Moomps also recognized that no other moomp was more or less “deserving” of their well-being than any other moomp. Just because one moomp had the causal variables to do something another moomp didn’t, didn’t mean that the moomp was more deserving. The moomps didn’t need incentives of having “more than” other moomps to be productive members of the village. Rather, the moomps understood that being productive increased the well-being of all moomps in the village equally, and if the well-being of all moomps was increase, so was the personal well-being of the individual moomp. That was all the incentive needed for the moomps to be productive. The other type of incentive, of getting something more than what other moomps have, was an irrational incentive. It wasn’t rationally justified in light of the fact that no moomp was more or less deserving than another – as they knew that each moomp was a product of their causal luck. This led to a compassion for the unlucky and due to this the moomps tried to be as equal as they could in wealth and health distribution.

One day a floomp and a moomp were walking in the forest, each looking for berries, mushrooms, and other food. Each walked a little farther than usual,  and they happened across each other. This was the first meeting of a floomp and a moomp. Startled, they backed away slowly from each other. The floomp asked “What are you?”.

“I’m a moomp, and you?”

Their language was close enough due to the common ancestors they both had shared. As the floomp and moomp began to talk they started to recognize that the other believed differently than they did. The moomp learned that floomps believed in free will, while the floomp learned that moomps did not.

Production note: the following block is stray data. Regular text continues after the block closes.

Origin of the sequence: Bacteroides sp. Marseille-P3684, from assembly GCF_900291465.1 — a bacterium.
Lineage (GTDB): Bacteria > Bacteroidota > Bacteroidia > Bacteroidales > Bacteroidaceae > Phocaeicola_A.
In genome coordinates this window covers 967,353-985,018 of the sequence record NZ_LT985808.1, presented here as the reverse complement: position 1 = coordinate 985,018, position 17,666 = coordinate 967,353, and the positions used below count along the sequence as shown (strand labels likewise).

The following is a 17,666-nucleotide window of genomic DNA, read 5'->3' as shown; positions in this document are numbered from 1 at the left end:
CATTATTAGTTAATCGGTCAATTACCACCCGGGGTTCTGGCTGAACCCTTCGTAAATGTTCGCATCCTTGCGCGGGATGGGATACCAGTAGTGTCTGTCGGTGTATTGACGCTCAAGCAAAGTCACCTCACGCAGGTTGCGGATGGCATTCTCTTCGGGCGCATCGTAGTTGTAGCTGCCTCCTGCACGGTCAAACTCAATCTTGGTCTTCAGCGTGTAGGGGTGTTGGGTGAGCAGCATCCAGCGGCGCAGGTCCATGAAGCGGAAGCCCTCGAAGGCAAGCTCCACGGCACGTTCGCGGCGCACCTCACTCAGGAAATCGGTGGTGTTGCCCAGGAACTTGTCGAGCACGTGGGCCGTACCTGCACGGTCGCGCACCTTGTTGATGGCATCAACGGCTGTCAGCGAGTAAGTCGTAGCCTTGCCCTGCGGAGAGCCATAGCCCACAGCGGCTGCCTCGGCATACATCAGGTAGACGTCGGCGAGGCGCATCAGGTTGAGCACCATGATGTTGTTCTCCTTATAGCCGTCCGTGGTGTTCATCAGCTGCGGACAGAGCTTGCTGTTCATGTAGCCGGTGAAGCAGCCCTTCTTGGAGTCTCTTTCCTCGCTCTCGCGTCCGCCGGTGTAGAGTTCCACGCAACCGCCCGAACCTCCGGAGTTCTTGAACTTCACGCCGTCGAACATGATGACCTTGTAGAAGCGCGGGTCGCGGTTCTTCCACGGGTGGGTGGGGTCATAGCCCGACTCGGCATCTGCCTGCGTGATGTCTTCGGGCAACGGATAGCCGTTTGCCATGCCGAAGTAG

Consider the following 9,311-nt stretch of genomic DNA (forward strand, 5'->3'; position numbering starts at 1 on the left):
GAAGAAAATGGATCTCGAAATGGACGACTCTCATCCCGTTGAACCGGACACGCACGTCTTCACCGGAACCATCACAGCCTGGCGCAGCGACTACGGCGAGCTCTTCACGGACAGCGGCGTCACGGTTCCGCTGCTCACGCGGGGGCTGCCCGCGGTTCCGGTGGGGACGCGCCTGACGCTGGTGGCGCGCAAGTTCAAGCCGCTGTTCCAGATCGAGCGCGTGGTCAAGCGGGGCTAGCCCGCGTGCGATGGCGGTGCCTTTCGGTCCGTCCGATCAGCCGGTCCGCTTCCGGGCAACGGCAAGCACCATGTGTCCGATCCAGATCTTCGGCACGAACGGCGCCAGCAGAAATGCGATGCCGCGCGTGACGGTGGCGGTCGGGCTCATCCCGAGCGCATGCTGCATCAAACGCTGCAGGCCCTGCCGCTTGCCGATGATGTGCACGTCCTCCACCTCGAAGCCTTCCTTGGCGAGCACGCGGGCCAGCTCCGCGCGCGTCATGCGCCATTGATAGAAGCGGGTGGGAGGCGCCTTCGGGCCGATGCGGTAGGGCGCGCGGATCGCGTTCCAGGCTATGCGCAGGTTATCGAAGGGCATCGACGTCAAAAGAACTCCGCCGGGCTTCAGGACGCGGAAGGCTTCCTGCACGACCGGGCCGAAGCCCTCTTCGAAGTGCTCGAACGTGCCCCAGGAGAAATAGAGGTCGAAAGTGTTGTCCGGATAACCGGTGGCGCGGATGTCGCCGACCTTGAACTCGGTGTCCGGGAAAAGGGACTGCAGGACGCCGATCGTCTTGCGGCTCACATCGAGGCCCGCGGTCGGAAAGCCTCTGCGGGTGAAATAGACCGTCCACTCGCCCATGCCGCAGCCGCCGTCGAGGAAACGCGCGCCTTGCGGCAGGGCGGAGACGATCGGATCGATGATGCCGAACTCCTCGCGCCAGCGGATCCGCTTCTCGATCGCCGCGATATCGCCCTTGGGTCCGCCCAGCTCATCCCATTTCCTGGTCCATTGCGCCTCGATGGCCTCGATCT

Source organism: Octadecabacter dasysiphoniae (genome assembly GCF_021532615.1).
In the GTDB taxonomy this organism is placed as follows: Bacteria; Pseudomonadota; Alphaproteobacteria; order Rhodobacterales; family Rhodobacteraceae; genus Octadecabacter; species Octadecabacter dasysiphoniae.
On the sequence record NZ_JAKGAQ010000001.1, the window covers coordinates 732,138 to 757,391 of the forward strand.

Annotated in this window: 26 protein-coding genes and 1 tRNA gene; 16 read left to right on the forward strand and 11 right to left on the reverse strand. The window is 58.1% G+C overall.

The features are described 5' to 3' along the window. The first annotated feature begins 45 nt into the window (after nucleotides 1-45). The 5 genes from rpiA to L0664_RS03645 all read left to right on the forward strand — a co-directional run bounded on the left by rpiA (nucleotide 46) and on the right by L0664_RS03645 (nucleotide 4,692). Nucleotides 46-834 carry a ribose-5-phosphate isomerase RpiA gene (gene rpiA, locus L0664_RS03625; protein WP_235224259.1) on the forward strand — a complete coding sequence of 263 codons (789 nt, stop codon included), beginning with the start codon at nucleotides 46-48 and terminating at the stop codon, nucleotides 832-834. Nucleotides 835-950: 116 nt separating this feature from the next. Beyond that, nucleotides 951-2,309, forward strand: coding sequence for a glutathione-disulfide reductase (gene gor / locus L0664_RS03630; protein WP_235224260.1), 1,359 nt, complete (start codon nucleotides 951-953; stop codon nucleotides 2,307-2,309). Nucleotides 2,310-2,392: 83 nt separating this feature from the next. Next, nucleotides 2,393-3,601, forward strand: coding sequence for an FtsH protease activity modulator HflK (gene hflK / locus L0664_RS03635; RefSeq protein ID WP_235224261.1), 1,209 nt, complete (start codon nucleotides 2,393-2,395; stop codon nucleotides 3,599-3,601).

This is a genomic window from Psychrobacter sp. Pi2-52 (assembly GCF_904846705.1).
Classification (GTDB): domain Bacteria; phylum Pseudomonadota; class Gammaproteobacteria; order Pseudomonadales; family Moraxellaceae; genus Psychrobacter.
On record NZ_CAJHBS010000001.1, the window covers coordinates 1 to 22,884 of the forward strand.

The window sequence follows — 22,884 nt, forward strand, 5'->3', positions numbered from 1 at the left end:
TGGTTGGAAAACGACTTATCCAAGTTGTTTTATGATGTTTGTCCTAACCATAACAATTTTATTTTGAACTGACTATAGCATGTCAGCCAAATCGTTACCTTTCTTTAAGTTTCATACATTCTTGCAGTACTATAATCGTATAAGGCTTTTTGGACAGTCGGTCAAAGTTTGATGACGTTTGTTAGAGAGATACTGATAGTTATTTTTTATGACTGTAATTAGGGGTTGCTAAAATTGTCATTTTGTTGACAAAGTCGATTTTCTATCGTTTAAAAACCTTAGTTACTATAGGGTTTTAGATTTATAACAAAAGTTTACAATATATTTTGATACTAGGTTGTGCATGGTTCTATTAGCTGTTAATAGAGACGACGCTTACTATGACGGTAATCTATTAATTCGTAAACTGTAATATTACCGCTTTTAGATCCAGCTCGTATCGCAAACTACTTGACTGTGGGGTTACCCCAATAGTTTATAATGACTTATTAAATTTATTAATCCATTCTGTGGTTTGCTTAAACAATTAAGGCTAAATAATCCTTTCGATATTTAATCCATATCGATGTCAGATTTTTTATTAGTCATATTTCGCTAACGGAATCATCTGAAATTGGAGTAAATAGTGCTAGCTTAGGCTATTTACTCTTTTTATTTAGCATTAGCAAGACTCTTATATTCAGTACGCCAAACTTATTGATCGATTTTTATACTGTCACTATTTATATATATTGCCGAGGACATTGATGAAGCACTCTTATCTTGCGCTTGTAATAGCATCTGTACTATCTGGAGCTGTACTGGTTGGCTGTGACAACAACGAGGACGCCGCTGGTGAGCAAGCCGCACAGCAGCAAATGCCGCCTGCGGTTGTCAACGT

The moomp understood why the floomp believed in free will. It was obvious to the moomp that the floomp was raised in an environment in which the free will belief was re-enforced. The floomp, per the moomp, was just a product of his circumstances, and the intuitive feeling of “free will” that the floomp had was never questioned in the floomps environment. It made perfect sense to the moomp, after all, in the history books moomps at one time believed in free will too.

But when the moomp tried to explain this to the floomp, the floomp became upset. How dare the moomp question the free will ability he and all other floomps had! The floomp stormed off in anger. The moomp, a little taken back by the abrupt attitude of the floomp, went back to his village as well.

In the floomp village a meeting was called to address the new found moomps. “Those moomps are, of their own free will,  dis-believing in free will”,  one cried out.  “They just want to make excuses to do bad things!” another yelled. “The moomps are liars”, shouted another.  The rest continued shouting back and forth…
“They could believe in free will, they just aren’t doing so!”
“Creatures that don’t believe in free will must be immoral!”
“They gotta be running rampant – lying, cheating, stealing, and murder! Doing whatever unethical thing they want!”
“Their village must be full of bad acts, they don’t believe in free will! They can do anything and get away with it!”
“Someone’s got to stop them! They are a threat to us. If they can make excuses for anything there is no telling what they will do!”
“Yeah, we must put a stop to the moomps!”

The floomp meeting continued on.

Back in the moomp village, the moomps too had a meeting to address what had happened. “I wonder what the main causal influence was for the floomps belief in free will?” said one. “It’s too bad, they just couldn’t get past the illusion,” said another.  They continued on…
“The harms of free will belief must be placing a great burden on them.”
“I wonder how we can educate them in a progressive manner without too much of an abrupt impact?”
“There certainly is no blaming them for having this false belief, if we were them we’d think the same thing.”

The moomps went on trying to figure out the causes and addressed potential long term solutions for what they came across. An hour went by.

“Remember when we started moving away from the belief in free will? The fear mongering that happened due to incorrect intuitions?”